In 1941, the Germans attacked on three broad front, Army Group North attacks into the Baltic States to Leningrad, Army Group South inti the Ukraine and Army Group Center in Belorussia towards Moscow.The Wehrmacht had studied the French Campaign of 1812 and had identified what they thought was weaknesses of that approach, that is the single file march to Moscow, which left to open to counter attacks, hence the idea of an approach across three fronts. Even then, the main thrust was supposed to be towards Moscow with slightly more than half the divisions assigned to Barbarossa committed in this sector. Moscow was the center of gravity of the Soviets, almost all the railroads went through Moscow and it’s capture could fatally weaken the Soviets. Leningrad would cover the flanks of Army Group Center while in the South, the rich lands of the Ukraine was the target and was also where most of the Soviet forces were deployed. Mid way through the operation, Hitler changed the focus on Moscow to Kiev and diverted most of Army Group Center troops especially most of it’s Panzers to Army Group South and these would be used in the great encirclement at Kiev. It is thought that this decision cost the Germans as it delayed the attack on Moscow until September.

In 1942, the Germans attacked across just one front, in Army Group South area. THe Caucuses and it’s oil fields were the targets and Stalingrad was…in the way. GermAns needed to reduce Stalingrad, whether they needed to take it is still up for discussion.

This simply isn’t true.

Absolutely, whatever people might say about the start date, the Germans had the Soviets on the run, the German army command wanted to take Moscow in a headlong thrust and Hitler diverted important elements to the south.

Interesting. If you read General Guderian’s memoirs (“Panzer Leader”), he said that by Dec. 1941, the German troops were exhausted and freezing. The generals wanted to halt and put the troops in winter quarters, but Hitler decided that Moscow could be captured-hence “Operation Typhoon”. This offensive very nearly was a disaster-the Russians launched a counter attack, and only Gen. Model kept the German line from cracking. Would transferring assets from Army Group South made Typhoon a success? Who knows.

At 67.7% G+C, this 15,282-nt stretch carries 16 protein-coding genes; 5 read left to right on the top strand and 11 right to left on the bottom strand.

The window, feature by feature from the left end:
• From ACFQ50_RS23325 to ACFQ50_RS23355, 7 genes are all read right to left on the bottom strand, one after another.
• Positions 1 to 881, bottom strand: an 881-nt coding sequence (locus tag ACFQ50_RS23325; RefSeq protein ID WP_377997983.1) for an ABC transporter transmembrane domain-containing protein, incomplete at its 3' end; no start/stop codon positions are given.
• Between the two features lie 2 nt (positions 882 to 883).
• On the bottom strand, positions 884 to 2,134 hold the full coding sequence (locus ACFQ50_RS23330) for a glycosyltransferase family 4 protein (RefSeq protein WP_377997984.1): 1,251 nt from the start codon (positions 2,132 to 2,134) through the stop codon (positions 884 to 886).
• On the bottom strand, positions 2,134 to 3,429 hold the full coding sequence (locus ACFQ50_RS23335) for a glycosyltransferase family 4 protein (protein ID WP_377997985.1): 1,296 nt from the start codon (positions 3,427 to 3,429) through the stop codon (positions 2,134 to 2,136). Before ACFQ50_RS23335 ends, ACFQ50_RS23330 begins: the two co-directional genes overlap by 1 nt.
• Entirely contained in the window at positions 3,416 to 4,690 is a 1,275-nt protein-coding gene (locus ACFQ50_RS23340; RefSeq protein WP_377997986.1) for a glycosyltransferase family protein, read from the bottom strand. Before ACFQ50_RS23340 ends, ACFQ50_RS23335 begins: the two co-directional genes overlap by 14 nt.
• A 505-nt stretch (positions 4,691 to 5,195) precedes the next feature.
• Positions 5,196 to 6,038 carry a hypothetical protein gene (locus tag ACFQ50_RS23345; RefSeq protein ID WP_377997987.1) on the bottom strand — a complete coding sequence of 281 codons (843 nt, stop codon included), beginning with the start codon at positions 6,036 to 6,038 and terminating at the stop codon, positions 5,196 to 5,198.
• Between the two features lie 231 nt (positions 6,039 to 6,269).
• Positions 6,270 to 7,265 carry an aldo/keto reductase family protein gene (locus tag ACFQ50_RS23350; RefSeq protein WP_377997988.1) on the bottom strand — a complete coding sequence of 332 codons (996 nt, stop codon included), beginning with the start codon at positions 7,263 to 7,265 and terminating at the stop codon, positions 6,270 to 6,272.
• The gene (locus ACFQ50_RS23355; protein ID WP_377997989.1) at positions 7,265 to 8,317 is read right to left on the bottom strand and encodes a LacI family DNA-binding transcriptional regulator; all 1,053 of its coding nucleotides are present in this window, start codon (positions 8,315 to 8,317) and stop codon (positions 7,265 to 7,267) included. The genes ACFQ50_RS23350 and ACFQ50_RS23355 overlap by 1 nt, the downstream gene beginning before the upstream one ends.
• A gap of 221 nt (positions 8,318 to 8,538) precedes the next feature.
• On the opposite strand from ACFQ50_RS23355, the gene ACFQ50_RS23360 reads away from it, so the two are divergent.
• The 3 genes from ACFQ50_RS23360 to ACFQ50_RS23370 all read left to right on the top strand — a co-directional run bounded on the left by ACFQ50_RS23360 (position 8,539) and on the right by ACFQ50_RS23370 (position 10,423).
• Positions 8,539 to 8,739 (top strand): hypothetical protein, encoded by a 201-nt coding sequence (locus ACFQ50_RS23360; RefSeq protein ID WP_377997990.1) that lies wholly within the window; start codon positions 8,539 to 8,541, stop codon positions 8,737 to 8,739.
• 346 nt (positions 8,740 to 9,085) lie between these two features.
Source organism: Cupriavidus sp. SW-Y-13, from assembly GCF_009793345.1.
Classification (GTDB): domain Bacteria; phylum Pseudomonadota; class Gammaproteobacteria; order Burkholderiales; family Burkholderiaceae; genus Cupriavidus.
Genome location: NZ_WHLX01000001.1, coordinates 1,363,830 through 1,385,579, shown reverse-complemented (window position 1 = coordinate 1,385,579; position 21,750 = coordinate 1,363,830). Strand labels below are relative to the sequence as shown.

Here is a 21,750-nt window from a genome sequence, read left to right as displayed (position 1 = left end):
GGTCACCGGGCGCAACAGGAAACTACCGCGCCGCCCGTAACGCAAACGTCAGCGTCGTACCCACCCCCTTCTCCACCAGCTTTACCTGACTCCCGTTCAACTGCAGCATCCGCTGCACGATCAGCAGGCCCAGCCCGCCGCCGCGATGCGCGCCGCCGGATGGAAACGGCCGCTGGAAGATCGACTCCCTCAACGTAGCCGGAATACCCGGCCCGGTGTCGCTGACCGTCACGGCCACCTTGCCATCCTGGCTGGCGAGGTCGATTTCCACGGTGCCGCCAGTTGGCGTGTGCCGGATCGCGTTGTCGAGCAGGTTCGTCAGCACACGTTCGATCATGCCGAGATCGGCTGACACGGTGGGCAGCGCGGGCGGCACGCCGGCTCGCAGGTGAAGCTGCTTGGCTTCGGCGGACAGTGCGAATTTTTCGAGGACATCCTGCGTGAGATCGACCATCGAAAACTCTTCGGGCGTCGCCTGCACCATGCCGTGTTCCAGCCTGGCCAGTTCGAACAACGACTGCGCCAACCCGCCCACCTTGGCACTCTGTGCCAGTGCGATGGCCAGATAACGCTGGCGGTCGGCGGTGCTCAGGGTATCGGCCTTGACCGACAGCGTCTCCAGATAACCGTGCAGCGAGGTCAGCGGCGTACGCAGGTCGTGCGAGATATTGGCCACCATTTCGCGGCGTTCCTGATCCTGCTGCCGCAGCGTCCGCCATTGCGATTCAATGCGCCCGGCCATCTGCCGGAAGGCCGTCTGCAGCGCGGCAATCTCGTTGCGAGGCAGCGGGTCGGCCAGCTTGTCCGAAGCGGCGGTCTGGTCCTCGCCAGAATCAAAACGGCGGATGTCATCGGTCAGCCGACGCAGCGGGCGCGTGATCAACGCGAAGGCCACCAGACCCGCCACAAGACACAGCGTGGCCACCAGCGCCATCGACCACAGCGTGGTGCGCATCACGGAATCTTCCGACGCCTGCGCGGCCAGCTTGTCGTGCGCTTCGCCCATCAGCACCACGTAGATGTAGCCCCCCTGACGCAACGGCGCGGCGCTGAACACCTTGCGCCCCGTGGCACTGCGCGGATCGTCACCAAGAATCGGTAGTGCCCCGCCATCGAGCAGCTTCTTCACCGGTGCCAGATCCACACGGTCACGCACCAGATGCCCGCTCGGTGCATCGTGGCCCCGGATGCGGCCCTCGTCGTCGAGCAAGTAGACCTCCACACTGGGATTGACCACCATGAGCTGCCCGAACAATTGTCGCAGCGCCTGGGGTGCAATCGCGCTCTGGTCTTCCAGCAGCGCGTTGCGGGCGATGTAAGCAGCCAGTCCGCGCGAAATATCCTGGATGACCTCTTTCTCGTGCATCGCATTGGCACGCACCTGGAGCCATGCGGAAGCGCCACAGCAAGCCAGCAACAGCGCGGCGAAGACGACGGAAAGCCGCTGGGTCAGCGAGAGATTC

But what I wanna know is. . . was rasputitsa a consideration?:smiley:

The Germans probably could have taken taken Moscow if they had concentrated all their resourses there. But they had good reason to believe they could take it with what they had, so why would they give up their other objectives? They (the Germans) were driving the Soviets back on every front. In late 1941 their problem we keeping up with the fleeing armies - until winter and reinforcements came.

BTW - this great game guderians-blitzkrieg let’s you try out all the "what ifs’ if you have the time and space.

All that I’ve read on this subject indicates that Herr Hitler wasn’t too far off in thinking that the people in the Ukraine would be welcoming. Evidently, at first they were, but it was their mistreatment by the Nazis that caused them to finally become the bitter enemies of the Germans. That treatment (sub-human Slavs, and all that) is probably one of the stupidest mistakes of all time.

Another excellent reason to capture Moscow is Railroads.

All roads lead to Rome but in Soviet Russia all Railroads lead to Moscow.

It was a massive railway hub. Capture that and you do immense damage to the Russians ability to move around Troops, Equipment, Resources etc.

Oh of course, it’s all 20/20 hindsight through each of our own set corrective lenses. We could go on and on, like developing a 4 engine long range bomber; forget the battle cruisers, built more U-boats before the war;

Or my favorite, make the pact with Stalin to invade Poland, but don’t invade, let them be the only ones…now that would make for interesting change…

You mean, sucker the Soviets into invading Poland alone?

The problem with that is that it wouldn’t have worked – the legalistically-minded Stalin carefully waited until the Germans were fully committed and winning the war before committing his troops to the invasion. Ultimately they crossed the border 16 days after the Germans had started the war. The Germans repeatedly badgered the Soviets to commit:

Remember though, that it wasn’t just Hitler. Most western powers anticipated a collapse within a matter of weeks, or in a few cases even days. Figures giving months were generous.

Forming the Kiev pocket (Guderian swinging south to link with some of von Runstedt’s units) delayed the push to Moscow by at least 2 weeks.

I agree. The Germans lost sight of their main objective, which was the oil fields. Stalingrad was a valuable secondary goal but its value was as a transportation hub (Tsaritsyn/Stalingrad/Volgograd was built on the Volga river at the point of its closest approach to the Don River). Once the Germans had cut off the Don and Volga Rivers, there was no longer any transportation for Stalingrad to serve as a hub for. So there was no point in occupying the city itself.